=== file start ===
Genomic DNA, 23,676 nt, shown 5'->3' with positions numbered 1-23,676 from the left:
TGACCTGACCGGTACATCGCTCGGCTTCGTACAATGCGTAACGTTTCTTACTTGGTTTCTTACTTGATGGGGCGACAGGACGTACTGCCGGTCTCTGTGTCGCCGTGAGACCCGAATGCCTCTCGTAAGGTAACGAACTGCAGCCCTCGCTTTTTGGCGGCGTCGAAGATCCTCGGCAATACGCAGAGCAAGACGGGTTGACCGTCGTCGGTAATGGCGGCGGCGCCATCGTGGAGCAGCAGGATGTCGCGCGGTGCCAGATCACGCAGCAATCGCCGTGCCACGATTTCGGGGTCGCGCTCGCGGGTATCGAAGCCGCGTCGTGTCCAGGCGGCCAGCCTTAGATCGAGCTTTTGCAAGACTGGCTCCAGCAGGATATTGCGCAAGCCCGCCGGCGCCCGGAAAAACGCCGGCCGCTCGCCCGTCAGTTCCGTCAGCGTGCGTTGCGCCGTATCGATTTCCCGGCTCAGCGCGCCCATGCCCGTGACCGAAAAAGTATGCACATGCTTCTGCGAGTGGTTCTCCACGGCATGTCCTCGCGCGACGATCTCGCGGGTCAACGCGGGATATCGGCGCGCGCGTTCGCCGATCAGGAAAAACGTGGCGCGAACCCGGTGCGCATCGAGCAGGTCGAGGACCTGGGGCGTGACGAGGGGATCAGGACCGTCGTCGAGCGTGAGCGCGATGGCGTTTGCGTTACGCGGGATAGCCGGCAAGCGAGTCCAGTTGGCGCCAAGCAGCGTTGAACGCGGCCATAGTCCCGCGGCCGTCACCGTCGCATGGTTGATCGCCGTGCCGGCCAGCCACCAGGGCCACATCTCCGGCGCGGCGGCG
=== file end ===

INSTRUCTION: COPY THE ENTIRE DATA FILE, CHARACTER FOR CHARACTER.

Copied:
Genomic DNA, 23,676 nt, shown 5'->3' with positions numbered 1-23,676 from the left:
TGACCTGACCGGTACATCGCTCGGCTTCGTACAATGCGTAACGTTTCTTACTTGGTTTCTTACTTGATGGGGCGACAGGACGTACTGCCGGTCTCTGTGTCGCCGTGAGACCCGAATGCCTCTCGTAAGGTAACGAACTGCAGCCCTCGCTTTTTGGCGGCGTCGAAGATCCTCGGCAATACGCAGAGCAAGACGGGTTGACCGTCGTCGGTAATGGCGGCGGCGCCATCGTGGAGCAGCAGGATGTCGCGCGGTGCCAGATCACGCAGCAATCGCCGTGCCACGATTTCGGGGTCGCGCTCGCGGGTATCGAAGCCGCGTCGTGTCCAGGCGGCCAGCCTTAGATCGAGCTTTTGCAAGACTGGCTCCAGCAGGATATTGCGCAAGCCCGCCGGCGCCCGGAAAAACGCCGGCCGCTCGCCCGTCAGTTCCGTCAGCGTGCGTTGCGCCGTATCGATTTCCCGGCTCAGCGCGCCCATGCCCGTGACCGAAAAAGTATGCACATGCTTCTGCGAGTGGTTCTCCACGGCATGTCCTCGCGCGACGATCTCGCGGGTCAACGCGGGATATCGGCGCGCGCGTTCGCCGATCAGGAAAAACGTGGCGCGAACCCGGTGCGCATCGAGCAGGTCGAGGACCTGGGGCGTGACGAGGGGATCAGGACCGTCGTCGAGCGTGAGCGCGATGGCGTTTGCGTTACGCGGGATAGCCGGCAAGCGAGTCCAGTTGGCGCCAAGCAGCGTTGAACGCGGCCATAGTCCCGCGGCCGTCACCGTCGCATGGTTGATCGCCGTGCCGGCCAGCCACCAGGGCCACATCTCCGGCGCGGCGGCG